Victory for Seralini: Scientist who published research against GMOs wins defamation lawsuit in Paris

Marc Fellous, former chairman of France’s Biomolecular Engineering Commission, was indicted by the High Court of Paris on November 25 for “forgery” and “the use of forgery,” in a libel case initiated by Prof. Gilles-Eric Séralini.

Though details of the case have yet to be released publicly, sources told GM Watch that Fellous had copied the signature of a scientist without the latter’s acquiescence, to argue that Séralini and his co-researchers were wrong in their reassessment of Monsanto studies. Séralini’s team reported finding signs of toxicity in the raw data from Monsanto’s own rat feeding studies with GM maize.[1]

Fellous is expected to be sentenced in June 2016.

In yet another victory for Séralini’s team, the 17th Criminal Chamber of the High Court of Paris recently passed sentence finding Marianne magazine guilty of public defamation of a public official and public defamation of the researchers of CRIIGEN, an independent research organization.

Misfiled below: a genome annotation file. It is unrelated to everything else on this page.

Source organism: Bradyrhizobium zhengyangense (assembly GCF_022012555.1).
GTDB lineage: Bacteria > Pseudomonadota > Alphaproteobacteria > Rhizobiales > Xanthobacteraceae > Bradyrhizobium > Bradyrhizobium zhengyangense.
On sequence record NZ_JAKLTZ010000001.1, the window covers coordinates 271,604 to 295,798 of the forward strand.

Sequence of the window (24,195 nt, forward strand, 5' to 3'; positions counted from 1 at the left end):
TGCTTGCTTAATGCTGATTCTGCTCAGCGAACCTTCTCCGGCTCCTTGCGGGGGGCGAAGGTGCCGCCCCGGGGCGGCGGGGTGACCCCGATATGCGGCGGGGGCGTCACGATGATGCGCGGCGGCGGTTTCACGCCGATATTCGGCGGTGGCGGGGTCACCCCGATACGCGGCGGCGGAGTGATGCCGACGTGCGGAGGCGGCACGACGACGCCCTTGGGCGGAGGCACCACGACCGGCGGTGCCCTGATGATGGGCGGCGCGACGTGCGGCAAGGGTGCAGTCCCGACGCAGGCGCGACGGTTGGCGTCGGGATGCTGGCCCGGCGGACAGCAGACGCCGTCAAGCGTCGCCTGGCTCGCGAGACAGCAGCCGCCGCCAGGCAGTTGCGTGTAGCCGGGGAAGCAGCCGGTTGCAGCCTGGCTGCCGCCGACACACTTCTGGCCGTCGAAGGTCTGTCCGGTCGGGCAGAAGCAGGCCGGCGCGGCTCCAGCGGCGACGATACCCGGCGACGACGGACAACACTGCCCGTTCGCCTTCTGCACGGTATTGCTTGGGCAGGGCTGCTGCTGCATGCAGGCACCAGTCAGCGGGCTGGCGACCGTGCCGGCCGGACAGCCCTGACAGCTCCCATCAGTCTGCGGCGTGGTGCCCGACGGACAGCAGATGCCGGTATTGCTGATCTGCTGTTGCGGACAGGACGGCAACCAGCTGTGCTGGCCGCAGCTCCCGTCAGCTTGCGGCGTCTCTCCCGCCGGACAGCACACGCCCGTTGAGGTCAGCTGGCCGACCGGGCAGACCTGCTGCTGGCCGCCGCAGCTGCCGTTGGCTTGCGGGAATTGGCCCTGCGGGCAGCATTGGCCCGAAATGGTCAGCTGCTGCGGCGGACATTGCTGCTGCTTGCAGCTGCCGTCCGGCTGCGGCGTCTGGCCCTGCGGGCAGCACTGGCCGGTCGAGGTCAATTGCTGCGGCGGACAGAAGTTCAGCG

The case stemmed from an article written by Jean-Claude Jaillette and published in Marianne magazine in September 2012, saying that “researchers around the world” had voiced “harsh words” about the research of Séralini and his team on the toxic effects of a GMO and Roundup over a long-term period – research that was supported by the independent organisation CRIIGEN. The journalist wrote of a “scientific fraud in which the methodology served to reinforce pre-determined results”.[1]

Séralini, his team, and CRIIGEN then challenged this allegation in a defamation lawsuit. During the trial, it was determined that the original author of the accusation published in Marianne was the American lobbyist Henry I. Miller.

“Miller had previously lobbied to discredit research linking tobacco to cancer and heart disease on behalf of the tobacco industry. Since then, he has tried to do the same in support of GMOs and pesticides, through defamation,” as reported by[1]

To support CRIIGEN’s advocacy, and to aid it in its past and future legal cases and independent research, the organization is making a call for donations via this website.



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